As people who have worked on hundreds of brand and rebrand projects, we know branding projects typically fall into a few categories:
Self-explanatory, a new company, product, service or cause. This type of brand project involves building a brand from the ground up. That means more than coming up with a name and logo if you want to create a brand based on a solid strategic foundation.
An existing brand that is failing to reach its goals, changed direction or just gotten tired. These are most often a brand with gaps in brand elements, brand messaging, strategy, creative or execution.
A brand is dealing with critical issues, including industry disruption, significant market shifts, declining relevance, confusion, scandal and low levels of awareness.
“The first decision is to decide what’s on the table during a rebrand.”
In a word, everything. A rebrand project that doesn’t examine every aspect of an ailing brand is probably in danger of falling short. A thorough look at rebranding should include evaluating the brand name, logo, messaging, strategies, tactics, audiences, marketing channels and more – as we said, everything.
Analyzing the central elements of a brand should be done through a stringent evaluation process and with depth, sensitivity, understanding and care.
Impulse and Waffling Can Be The Enemies of a Rebrand.
Far too often names, logos and other central brand elements are changed on the whim of leaders. Frequently they have a negligible or even negative effect on a brand’s performance. Other times critical decisions that involve significant change are kicked down the road because the shift may rub some people the wrong way.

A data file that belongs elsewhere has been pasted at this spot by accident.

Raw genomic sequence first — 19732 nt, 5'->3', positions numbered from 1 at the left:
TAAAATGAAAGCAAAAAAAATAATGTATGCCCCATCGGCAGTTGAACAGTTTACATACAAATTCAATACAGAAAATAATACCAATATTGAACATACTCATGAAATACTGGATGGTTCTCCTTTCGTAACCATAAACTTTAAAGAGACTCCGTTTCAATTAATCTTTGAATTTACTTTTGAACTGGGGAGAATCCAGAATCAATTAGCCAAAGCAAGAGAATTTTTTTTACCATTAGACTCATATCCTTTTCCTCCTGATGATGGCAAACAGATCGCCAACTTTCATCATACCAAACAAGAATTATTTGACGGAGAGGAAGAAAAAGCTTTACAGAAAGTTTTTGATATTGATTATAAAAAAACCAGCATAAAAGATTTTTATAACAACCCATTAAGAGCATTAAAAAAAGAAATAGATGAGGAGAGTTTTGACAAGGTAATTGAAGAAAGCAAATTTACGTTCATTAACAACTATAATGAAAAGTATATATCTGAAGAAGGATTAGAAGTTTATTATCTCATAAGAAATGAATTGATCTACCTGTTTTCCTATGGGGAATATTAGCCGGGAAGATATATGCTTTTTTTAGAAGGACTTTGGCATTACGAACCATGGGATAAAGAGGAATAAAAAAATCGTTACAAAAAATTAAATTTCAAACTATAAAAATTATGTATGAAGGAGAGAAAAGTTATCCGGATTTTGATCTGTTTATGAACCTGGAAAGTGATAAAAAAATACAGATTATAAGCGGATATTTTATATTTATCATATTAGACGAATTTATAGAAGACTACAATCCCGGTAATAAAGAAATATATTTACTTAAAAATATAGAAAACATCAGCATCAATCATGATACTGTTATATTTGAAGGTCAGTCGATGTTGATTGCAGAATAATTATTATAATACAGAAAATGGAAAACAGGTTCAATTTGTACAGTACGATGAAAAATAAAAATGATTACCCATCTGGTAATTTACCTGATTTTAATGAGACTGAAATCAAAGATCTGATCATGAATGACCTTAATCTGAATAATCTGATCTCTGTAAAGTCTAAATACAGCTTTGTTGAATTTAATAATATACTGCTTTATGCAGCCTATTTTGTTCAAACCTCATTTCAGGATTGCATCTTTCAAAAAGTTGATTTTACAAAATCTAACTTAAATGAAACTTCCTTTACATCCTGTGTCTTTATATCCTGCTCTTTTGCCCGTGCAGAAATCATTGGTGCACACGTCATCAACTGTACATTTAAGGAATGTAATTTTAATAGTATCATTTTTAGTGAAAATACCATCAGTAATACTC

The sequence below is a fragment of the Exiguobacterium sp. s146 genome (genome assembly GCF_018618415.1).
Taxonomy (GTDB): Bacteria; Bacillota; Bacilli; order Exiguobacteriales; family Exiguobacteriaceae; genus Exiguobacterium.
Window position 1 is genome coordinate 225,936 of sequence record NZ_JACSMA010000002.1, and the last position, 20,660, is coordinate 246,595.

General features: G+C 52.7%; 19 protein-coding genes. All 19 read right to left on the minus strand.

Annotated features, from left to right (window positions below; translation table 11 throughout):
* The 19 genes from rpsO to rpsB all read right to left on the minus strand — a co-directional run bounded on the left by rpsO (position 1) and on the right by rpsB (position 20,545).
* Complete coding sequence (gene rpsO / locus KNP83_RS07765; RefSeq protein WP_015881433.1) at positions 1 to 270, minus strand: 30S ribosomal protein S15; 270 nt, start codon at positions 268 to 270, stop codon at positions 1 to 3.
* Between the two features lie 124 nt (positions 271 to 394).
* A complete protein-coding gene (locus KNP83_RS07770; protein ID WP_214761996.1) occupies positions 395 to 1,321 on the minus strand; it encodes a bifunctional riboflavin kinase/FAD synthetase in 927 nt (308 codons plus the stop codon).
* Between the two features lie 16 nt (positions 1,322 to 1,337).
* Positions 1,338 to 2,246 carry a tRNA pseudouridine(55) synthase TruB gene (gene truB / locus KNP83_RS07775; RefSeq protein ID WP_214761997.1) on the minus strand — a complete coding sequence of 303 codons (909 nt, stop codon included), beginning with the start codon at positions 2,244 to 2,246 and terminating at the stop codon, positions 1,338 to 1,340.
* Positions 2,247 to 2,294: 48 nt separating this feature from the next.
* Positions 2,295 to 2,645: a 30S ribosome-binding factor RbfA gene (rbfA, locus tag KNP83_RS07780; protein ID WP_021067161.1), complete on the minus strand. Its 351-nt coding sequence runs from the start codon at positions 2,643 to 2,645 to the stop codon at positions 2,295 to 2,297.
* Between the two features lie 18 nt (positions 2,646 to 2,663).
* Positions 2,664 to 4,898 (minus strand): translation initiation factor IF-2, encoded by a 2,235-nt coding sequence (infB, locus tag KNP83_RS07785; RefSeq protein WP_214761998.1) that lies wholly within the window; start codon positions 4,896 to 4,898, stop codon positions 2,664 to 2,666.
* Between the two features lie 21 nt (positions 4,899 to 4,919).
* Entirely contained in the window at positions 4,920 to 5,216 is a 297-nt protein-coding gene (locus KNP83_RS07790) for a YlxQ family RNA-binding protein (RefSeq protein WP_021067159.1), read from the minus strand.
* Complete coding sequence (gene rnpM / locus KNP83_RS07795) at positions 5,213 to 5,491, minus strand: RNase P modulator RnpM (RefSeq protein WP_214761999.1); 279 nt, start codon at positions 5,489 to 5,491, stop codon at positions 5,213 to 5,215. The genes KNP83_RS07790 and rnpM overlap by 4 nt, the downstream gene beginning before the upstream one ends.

Both knee-jerk change and fear of change can be barriers to successful rebrand projects. In some cases, they can lead to a PR nightmare like the Gap faced a few years ago.
Why Consider a Rebrand?
There are several reasons why an organization, product, service or cause should consider a rebrand. Here are three examples:
Lack of Differentiation
Not deciding to be different is a consistent issue for brands that have embraced a me-too, copy-cat style of branding and marketing. Being viewed as the same as everyone else or being confused with another brand is eventually terminal for a brand.
Having a brand that audiences see as irrelevant usually leads to a decline in market share, revenue or other measures of performance such as fundraising, attendance and memberships. These are brands that have lost meaning to their audiences as Apple had before the return of Steve Jobs.
Overcoming A Negative Image
Often a rebrand is a result of an organization trying to shed negative perceptions intentionally. When trying to hide wrongdoings, these rebranding efforts meet with scrutiny and skepticism. In other cases, a subsidiary has is harmed by the actions of a parent company. In cases like these, a rebrand is an effective way to distance itself from a damaging association.
Does Rebranding Work?
How effective a rebrand is, is inevitably a by-product of how thoroughly the project is carried out. If changing a brand logo (often called a logo-swap) is the extent of the rebrand, the effects are usually short-term and negligible. However, a rebrand that considers and addresses all brand touchpoints has a much higher chance of success.